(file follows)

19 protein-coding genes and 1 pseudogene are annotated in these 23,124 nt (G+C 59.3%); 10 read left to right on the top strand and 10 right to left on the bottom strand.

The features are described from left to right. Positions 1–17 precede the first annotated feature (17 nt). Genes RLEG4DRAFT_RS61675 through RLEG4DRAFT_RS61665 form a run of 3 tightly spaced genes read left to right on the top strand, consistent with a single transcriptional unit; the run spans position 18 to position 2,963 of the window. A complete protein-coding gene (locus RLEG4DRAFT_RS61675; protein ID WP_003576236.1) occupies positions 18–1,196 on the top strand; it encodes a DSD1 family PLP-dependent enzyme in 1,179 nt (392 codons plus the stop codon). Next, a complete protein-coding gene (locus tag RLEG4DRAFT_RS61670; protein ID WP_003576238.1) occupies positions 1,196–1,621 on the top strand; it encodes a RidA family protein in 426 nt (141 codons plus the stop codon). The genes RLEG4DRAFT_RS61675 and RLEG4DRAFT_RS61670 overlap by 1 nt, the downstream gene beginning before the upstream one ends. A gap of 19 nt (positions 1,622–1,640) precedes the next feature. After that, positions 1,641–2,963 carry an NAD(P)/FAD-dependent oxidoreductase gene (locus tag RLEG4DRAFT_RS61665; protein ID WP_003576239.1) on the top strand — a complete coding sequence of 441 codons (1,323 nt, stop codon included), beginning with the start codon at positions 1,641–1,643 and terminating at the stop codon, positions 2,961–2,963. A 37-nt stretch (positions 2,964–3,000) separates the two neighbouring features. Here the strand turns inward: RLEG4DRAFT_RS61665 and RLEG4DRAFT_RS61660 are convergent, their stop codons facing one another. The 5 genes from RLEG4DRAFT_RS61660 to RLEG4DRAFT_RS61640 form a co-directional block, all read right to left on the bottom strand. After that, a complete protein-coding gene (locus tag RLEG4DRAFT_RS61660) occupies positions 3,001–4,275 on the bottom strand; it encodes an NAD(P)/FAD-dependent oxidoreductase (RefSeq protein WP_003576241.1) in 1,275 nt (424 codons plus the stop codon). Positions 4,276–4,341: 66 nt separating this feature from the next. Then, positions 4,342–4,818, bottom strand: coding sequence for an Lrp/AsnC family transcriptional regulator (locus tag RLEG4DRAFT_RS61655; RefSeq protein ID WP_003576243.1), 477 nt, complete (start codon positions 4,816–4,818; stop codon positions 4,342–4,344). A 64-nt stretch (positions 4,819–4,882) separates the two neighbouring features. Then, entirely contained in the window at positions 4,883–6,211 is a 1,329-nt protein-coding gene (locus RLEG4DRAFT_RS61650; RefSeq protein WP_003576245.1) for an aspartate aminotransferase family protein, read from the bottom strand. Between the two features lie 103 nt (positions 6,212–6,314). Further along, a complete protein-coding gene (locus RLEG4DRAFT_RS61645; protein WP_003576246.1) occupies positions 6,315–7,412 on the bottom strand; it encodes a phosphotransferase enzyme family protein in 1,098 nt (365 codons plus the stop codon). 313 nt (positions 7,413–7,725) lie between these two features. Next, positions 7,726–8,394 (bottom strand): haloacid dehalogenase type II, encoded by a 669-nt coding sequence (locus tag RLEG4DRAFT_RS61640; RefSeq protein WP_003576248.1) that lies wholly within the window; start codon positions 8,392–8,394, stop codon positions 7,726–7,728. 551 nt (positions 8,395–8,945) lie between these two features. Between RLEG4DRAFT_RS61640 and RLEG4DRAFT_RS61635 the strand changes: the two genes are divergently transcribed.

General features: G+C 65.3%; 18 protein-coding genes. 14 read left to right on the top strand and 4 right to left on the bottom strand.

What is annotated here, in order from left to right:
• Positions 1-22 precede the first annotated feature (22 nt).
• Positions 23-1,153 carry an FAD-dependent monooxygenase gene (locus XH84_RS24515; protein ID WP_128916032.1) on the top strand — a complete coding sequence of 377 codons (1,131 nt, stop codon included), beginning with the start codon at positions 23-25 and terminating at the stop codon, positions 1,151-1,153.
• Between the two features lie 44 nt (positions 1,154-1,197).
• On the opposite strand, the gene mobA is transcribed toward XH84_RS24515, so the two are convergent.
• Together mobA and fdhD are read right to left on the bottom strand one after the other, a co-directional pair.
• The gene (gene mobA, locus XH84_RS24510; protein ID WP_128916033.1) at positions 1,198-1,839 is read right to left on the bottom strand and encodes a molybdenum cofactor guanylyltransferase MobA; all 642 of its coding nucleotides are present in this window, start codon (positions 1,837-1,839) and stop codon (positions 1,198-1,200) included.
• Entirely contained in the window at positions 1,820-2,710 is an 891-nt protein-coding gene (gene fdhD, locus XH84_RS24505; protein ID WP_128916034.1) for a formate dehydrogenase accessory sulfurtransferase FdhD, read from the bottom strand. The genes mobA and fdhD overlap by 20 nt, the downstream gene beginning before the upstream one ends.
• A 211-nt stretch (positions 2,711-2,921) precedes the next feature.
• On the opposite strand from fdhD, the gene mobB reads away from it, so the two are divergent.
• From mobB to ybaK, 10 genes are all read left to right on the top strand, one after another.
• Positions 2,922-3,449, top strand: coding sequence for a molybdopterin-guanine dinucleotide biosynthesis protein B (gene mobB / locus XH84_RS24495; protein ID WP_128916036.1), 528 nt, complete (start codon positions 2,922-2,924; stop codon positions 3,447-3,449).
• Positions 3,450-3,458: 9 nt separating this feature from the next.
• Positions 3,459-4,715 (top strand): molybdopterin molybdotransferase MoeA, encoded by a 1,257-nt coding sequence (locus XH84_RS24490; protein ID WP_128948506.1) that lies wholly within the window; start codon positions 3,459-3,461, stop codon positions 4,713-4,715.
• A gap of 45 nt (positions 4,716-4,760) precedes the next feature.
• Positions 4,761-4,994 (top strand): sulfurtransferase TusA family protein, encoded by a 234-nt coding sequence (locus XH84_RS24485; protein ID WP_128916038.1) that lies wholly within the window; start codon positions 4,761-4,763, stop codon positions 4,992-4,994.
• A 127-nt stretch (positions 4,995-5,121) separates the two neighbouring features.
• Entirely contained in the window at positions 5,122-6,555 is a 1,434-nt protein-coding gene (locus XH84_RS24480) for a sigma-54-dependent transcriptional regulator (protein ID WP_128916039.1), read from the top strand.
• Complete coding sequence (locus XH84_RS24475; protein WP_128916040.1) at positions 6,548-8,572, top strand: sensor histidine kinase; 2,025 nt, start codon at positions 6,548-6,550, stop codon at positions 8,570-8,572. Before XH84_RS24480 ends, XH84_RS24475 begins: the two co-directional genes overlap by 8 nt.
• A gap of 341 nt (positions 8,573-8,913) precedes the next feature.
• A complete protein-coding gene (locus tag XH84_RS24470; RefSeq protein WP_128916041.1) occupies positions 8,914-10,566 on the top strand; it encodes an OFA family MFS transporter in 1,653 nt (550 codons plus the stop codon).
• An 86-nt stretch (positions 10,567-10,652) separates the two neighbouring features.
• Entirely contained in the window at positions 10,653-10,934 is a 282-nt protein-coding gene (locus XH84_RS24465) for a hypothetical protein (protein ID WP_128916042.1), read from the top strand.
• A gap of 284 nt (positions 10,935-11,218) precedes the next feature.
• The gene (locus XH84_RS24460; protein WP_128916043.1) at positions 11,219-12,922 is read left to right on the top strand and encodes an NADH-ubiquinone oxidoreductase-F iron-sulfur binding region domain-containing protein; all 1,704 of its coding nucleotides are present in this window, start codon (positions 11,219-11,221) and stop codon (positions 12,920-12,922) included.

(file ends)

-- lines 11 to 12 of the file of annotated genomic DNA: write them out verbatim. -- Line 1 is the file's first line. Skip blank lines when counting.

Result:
• Entirely contained in the window at positions 1,820-2,710 is an 891-nt protein-coding gene (gene fdhD, locus XH84_RS24505; protein ID WP_128916034.1) for a formate dehydrogenase accessory sulfurtransferase FdhD, read from the bottom strand. The genes mobA and fdhD overlap by 20 nt, the downstream gene beginning before the upstream one ends.
• A 211-nt stretch (positions 2,711-2,921) precedes the next feature.